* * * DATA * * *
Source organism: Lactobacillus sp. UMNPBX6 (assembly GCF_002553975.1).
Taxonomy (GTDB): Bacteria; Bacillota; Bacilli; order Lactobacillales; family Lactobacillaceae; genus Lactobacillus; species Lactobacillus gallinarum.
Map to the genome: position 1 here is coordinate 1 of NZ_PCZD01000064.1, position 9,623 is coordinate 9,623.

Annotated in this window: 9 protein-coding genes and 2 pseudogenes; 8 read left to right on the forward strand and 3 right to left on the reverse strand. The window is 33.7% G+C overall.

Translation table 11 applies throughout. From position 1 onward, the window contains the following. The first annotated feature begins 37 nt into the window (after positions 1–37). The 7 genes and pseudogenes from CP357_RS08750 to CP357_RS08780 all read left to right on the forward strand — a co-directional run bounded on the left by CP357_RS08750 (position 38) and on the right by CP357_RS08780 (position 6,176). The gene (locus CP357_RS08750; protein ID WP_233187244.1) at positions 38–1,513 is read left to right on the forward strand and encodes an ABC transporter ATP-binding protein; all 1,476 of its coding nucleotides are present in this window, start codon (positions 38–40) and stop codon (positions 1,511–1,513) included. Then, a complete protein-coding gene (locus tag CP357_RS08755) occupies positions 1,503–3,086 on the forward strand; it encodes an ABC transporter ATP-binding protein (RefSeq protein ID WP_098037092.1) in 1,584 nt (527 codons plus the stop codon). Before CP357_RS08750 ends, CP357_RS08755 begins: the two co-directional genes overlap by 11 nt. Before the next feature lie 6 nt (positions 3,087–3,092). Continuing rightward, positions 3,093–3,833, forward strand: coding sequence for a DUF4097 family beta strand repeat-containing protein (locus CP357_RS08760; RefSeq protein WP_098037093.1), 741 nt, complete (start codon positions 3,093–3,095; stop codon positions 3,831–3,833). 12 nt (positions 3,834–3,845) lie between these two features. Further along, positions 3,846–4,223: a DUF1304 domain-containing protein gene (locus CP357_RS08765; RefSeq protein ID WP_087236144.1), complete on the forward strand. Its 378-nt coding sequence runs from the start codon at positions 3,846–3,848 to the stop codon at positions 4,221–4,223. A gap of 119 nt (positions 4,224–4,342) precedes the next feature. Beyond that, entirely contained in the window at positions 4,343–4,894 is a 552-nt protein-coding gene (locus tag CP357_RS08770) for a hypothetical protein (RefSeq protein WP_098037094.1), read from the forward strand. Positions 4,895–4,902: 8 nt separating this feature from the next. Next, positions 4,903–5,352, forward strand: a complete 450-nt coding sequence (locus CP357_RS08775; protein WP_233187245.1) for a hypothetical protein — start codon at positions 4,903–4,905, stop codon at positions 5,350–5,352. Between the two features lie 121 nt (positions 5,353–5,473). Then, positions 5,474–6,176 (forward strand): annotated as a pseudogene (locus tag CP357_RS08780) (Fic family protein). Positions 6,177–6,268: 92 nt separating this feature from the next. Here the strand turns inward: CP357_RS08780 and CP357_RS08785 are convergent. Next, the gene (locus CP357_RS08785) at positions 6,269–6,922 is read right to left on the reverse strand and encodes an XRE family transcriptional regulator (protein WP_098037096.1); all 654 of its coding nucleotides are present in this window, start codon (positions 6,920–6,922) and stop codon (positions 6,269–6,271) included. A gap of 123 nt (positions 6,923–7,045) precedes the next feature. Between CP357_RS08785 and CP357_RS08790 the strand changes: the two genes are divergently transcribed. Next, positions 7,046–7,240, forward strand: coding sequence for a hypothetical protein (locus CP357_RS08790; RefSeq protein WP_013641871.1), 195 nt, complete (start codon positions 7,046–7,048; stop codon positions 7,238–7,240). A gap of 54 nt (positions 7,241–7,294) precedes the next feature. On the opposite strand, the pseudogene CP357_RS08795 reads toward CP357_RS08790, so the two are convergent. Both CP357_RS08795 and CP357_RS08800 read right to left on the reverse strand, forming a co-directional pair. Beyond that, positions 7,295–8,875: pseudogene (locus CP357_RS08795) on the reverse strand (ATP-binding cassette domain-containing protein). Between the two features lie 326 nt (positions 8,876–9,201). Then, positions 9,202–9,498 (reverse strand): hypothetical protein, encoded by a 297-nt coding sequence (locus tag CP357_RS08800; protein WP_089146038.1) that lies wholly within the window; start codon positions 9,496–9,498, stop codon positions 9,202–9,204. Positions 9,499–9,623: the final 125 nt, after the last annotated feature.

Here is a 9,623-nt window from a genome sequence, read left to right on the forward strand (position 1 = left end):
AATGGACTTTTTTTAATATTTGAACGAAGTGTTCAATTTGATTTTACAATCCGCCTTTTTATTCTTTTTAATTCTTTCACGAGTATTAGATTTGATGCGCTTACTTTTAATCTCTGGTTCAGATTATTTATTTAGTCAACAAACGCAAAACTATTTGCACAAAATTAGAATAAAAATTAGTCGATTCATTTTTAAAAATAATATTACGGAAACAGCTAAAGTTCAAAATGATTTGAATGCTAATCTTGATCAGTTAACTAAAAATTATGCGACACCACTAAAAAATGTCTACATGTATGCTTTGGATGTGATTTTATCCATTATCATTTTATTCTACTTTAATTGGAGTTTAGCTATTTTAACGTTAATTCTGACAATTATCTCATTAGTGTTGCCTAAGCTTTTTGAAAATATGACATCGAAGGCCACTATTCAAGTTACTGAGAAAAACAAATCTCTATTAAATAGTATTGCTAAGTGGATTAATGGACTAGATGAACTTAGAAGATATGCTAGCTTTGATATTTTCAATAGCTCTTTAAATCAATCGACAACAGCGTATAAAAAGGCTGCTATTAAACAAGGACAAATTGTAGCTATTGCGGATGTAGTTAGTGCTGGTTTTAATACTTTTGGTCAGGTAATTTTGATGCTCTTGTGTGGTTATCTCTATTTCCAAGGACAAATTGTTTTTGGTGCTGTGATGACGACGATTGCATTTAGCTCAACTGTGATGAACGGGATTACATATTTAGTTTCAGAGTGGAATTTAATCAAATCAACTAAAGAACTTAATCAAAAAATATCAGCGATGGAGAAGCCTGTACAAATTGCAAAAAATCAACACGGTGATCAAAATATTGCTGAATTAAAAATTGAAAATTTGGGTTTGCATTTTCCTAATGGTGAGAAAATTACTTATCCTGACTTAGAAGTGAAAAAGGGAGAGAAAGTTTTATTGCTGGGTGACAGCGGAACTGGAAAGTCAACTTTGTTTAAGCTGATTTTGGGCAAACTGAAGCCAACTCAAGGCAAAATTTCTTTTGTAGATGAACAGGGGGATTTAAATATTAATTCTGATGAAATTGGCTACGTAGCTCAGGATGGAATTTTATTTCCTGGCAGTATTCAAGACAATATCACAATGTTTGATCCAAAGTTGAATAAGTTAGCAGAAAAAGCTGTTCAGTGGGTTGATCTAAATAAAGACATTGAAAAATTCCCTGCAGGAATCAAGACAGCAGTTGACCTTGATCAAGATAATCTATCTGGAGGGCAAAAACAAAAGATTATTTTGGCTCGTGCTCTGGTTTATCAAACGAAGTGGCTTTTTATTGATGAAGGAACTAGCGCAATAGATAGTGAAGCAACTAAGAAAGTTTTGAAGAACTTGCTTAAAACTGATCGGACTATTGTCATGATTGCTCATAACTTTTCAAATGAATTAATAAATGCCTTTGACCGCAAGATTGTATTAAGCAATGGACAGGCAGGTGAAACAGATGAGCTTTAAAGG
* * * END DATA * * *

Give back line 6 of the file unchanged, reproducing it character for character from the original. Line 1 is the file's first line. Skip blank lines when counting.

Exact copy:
Here is a 9,623-nt window from a genome sequence, read left to right on the forward strand (position 1 = left end):